For the next few weeks, my family will play host to an exchange student participating in the YMCA’s Youth Summer Work Exchange, a program that swaps high school students from French and English-speaking areas of Canada for six weeks over the summer.
As part of the program, we were lucky enough to receive Lisa, a Québécoise originally from Belgium, while my sister spends her summer in Montreal.
Lisa, 16, is fluently trilingual and speaks perfect English, handling our rapid-fire conversations with ease. In fact, I’ll admit to being kinda jealous of the effortlessness with which she expresses herself in English, her third language (French being her first and Spanish her second — her Venezuelan mother having taught it to her at a young age).
Lisa is at a huge advantage compared to most Canadians. Language is, after all, perhaps the most transferable skill, useful in any situation and always an asset, whether at home or abroad. Having three languages under her belt while many Canadians remain unilingual (and unwaveringly so throughout their lives) sets her apart from the rest.
Achieving fluency in a foreign language is challenging, but the opportunities afforded people who speak more than one language are astronomical. Learning a foreign language can have transformative effects that often reach beyond the positive consequences typically associated with multilingualism.
Speaking a second or third language beefs up a person’s CV by making him or her more marketable in the workplace, and means ease while travelling. But there are many frequently overlooked benefits to bilingualism.
An important part of learning a new language is gaining an understanding of the culture and history associated with it, and in doing so, making yourself more knowledgeable of the world. As a result, it is often said that when communicating in a foreign language, you take on a new character and a different outlook on life.
Also worth noting is the confidence and pride that accompany achieving fluency in a foreign language. Speaking in your second language requires self-assurance and commitment, and success at that first conversation with a stranger or a francophone can be a huge milestone. Furthermore, speaking a second language is a lifelong skill — an ability that is just as useful in your 20s as it will be in your 70s. Language, in short, is the gift that keeps on giving.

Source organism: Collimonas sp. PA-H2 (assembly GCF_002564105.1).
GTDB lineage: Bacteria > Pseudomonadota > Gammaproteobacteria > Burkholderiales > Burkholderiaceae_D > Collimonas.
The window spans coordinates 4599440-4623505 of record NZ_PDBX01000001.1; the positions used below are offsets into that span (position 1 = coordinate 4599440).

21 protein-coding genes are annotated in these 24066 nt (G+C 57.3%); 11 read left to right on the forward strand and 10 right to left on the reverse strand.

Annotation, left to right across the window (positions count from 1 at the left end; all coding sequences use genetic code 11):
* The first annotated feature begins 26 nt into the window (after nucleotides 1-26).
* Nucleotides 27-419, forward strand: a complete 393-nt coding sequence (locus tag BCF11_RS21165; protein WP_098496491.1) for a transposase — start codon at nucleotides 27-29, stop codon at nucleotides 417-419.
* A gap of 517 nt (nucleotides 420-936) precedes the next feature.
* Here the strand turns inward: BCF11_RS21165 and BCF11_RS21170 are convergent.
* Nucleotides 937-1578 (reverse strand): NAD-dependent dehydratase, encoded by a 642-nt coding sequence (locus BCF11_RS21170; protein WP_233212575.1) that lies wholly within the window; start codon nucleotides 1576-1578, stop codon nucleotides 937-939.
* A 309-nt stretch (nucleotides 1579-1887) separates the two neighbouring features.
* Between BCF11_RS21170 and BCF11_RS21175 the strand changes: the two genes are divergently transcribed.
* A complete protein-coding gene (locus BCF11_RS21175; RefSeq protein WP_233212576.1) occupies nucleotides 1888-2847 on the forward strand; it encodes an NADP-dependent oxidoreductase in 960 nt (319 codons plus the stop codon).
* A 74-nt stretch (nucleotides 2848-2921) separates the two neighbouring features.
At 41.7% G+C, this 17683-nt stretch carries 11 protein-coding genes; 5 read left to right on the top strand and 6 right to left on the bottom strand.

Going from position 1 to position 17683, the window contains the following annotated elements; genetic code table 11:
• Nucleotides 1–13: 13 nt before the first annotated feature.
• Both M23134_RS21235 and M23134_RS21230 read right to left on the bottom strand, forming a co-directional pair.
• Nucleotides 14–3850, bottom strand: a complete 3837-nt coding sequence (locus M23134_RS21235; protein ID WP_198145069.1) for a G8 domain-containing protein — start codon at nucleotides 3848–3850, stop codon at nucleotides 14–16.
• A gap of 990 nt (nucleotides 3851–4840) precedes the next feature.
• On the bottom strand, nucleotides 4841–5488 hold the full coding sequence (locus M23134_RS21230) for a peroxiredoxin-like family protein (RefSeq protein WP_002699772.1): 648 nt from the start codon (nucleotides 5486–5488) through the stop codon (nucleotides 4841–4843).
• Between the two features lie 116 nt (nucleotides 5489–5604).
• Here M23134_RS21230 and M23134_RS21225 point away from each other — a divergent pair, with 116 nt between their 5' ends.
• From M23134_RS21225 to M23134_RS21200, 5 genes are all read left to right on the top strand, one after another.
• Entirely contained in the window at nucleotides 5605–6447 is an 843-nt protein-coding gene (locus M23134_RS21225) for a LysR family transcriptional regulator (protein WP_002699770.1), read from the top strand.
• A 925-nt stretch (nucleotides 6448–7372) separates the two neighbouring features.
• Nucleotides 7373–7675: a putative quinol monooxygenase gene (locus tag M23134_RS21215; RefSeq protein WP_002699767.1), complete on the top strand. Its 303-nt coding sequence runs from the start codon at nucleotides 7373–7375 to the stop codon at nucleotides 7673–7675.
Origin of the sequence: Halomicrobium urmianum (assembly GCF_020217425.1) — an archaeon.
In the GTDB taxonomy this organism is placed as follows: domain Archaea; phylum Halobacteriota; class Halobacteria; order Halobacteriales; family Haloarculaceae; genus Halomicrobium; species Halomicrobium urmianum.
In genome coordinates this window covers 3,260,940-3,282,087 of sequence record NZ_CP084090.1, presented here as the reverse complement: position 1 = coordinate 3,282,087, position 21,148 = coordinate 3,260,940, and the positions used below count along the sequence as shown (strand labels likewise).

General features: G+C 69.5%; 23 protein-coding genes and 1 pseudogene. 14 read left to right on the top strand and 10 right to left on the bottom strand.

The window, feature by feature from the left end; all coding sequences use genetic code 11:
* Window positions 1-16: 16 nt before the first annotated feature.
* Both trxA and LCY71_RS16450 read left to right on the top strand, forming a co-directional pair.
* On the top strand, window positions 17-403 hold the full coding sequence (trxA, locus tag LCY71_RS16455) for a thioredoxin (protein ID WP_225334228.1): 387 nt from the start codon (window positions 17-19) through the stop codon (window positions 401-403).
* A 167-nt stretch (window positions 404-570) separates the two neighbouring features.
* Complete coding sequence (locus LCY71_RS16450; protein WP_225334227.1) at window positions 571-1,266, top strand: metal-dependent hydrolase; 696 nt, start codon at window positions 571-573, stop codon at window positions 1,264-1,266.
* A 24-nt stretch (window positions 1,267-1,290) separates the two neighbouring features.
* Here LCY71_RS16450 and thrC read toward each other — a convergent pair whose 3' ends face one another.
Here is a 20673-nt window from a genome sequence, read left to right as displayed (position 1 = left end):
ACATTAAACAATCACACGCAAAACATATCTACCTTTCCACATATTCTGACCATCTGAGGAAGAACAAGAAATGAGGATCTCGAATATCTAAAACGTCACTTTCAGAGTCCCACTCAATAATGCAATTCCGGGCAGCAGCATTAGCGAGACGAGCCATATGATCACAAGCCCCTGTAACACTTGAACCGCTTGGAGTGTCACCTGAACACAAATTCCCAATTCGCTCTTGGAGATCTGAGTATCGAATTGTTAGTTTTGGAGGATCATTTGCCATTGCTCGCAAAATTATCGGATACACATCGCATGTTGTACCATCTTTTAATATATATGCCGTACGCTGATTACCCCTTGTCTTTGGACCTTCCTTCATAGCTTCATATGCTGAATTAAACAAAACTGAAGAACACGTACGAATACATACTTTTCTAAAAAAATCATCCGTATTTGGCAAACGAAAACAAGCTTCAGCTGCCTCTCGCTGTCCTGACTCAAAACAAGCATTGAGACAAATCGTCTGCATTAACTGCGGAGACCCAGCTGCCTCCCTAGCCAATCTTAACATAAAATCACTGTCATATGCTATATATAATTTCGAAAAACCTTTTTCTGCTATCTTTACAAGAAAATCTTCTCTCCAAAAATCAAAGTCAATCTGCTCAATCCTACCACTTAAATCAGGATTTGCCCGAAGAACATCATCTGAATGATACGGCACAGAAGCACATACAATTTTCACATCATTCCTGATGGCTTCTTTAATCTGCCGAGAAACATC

Keeping these tremendous opportunities in mind, why are so few Newfoundlanders and Labradorians bilingual? Most people are aware of the benefits, yet according to Statistics Canada, as of 2011, only 4.6 per cent of Newfoundlanders and Labradorians were able to carry on a conversation in both English and French, the most accessible and practical second language to English-speaking Canadians.
Much of the problem is rooted in education. When my parents and grandparents were going to school, there was no such thing as French immersion, and hardly anyone graduated with any real fluency in the language. My parents can attest to that. Dad loves repeating the one unintelligible line he remembers having to repeat in high school French: “Tu connais Marcel Martin? Mais oui! Nous sommes de bons copains!”
Today things are better, with many young people availing of French immersion programs at school, but many schools don’t offer programming starting from kindergarten, and many students living outside of larger centres are forced to “learn” French by distance using computers and headsets, without ever having any face-to-face contact with a teacher in real time — a Herculean task if I’ve ever heard one.
The point is, while people in this province acknowledge the merits of learning a second language, we don’t act on this belief in practice. Somehow, we recognize the immense benefits afforded bilingual and multilingual Newfoundlanders and Labradorians, while at the same time French-English bilingualism rates have managed to stay stagnant, below five per cent, and not all students are given the same standard of education when it comes to French language instruction.
Patrick Butler plans to begin the journalism program at Carleton University in Ontario in the fall. He lives in Conception Bay South, and can be reached by email at firstname.lastname@example.org.